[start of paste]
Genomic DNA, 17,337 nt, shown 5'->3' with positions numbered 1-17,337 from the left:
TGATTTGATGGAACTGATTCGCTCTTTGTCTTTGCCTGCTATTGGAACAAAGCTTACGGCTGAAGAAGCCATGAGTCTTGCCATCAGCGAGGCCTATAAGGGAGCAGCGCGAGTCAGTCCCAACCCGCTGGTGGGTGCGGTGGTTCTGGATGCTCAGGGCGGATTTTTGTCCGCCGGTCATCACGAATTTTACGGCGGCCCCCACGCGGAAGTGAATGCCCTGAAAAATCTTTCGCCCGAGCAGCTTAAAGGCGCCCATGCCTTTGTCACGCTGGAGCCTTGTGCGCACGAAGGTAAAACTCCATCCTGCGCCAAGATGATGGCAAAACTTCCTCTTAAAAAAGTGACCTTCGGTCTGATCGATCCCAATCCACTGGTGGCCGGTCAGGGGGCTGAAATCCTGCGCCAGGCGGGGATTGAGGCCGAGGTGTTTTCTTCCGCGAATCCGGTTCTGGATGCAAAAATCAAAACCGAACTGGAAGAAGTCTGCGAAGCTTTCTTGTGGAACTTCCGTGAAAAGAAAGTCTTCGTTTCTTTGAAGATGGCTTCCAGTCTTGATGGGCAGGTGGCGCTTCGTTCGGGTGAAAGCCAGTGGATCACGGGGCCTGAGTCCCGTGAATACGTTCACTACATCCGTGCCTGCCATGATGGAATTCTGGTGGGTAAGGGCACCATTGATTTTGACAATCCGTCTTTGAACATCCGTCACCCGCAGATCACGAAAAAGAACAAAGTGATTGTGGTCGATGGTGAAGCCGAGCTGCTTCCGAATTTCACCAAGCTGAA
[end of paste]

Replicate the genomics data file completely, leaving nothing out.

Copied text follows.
Genomic DNA, 17,337 nt, shown 5'->3' with positions numbered 1-17,337 from the left:
TGATTTGATGGAACTGATTCGCTCTTTGTCTTTGCCTGCTATTGGAACAAAGCTTACGGCTGAAGAAGCCATGAGTCTTGCCATCAGCGAGGCCTATAAGGGAGCAGCGCGAGTCAGTCCCAACCCGCTGGTGGGTGCGGTGGTTCTGGATGCTCAGGGCGGATTTTTGTCCGCCGGTCATCACGAATTTTACGGCGGCCCCCACGCGGAAGTGAATGCCCTGAAAAATCTTTCGCCCGAGCAGCTTAAAGGCGCCCATGCCTTTGTCACGCTGGAGCCTTGTGCGCACGAAGGTAAAACTCCATCCTGCGCCAAGATGATGGCAAAACTTCCTCTTAAAAAAGTGACCTTCGGTCTGATCGATCCCAATCCACTGGTGGCCGGTCAGGGGGCTGAAATCCTGCGCCAGGCGGGGATTGAGGCCGAGGTGTTTTCTTCCGCGAATCCGGTTCTGGATGCAAAAATCAAAACCGAACTGGAAGAAGTCTGCGAAGCTTTCTTGTGGAACTTCCGTGAAAAGAAAGTCTTCGTTTCTTTGAAGATGGCTTCCAGTCTTGATGGGCAGGTGGCGCTTCGTTCGGGTGAAAGCCAGTGGATCACGGGGCCTGAGTCCCGTGAATACGTTCACTACATCCGTGCCTGCCATGATGGAATTCTGGTGGGTAAGGGCACCATTGATTTTGACAATCCGTCTTTGAACATCCGTCACCCGCAGATCACGAAAAAGAACAAAGTGATTGTGGTCGATGGTGAAGCCGAGCTGCTTCCGAATTTCACCAAGCTGAA